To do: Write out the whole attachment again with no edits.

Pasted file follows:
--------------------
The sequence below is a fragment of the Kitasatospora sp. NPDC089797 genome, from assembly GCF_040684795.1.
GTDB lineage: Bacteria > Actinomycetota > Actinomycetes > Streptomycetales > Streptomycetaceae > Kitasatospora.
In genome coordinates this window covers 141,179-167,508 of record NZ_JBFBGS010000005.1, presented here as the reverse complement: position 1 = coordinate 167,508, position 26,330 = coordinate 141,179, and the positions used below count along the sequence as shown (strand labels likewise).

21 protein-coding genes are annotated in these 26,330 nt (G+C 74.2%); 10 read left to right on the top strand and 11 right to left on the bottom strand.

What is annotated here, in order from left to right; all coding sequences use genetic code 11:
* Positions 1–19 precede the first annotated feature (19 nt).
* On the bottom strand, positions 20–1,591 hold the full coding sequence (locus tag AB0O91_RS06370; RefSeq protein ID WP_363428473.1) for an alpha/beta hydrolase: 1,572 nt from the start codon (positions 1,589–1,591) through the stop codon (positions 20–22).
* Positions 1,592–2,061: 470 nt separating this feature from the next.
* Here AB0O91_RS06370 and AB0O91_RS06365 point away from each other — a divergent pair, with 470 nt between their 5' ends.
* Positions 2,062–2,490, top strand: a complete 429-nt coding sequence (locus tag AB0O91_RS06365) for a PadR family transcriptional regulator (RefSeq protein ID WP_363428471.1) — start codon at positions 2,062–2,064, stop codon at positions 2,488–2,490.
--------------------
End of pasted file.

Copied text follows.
The sequence below is a fragment of the Kitasatospora sp. NPDC089797 genome, from assembly GCF_040684795.1.
GTDB lineage: Bacteria > Actinomycetota > Actinomycetes > Streptomycetales > Streptomycetaceae > Kitasatospora.
In genome coordinates this window covers 141,179-167,508 of record NZ_JBFBGS010000005.1, presented here as the reverse complement: position 1 = coordinate 167,508, position 26,330 = coordinate 141,179, and the positions used below count along the sequence as shown (strand labels likewise).

21 protein-coding genes are annotated in these 26,330 nt (G+C 74.2%); 10 read left to right on the top strand and 11 right to left on the bottom strand.

What is annotated here, in order from left to right; all coding sequences use genetic code 11:
* Positions 1–19 precede the first annotated feature (19 nt).
* On the bottom strand, positions 20–1,591 hold the full coding sequence (locus tag AB0O91_RS06370; RefSeq protein ID WP_363428473.1) for an alpha/beta hydrolase: 1,572 nt from the start codon (positions 1,589–1,591) through the stop codon (positions 20–22).
* Positions 1,592–2,061: 470 nt separating this feature from the next.
* Here AB0O91_RS06370 and AB0O91_RS06365 point away from each other — a divergent pair, with 470 nt between their 5' ends.
* Positions 2,062–2,490, top strand: a complete 429-nt coding sequence (locus tag AB0O91_RS06365) for a PadR family transcriptional regulator (RefSeq protein ID WP_363428471.1) — start codon at positions 2,062–2,064, stop codon at positions 2,488–2,490.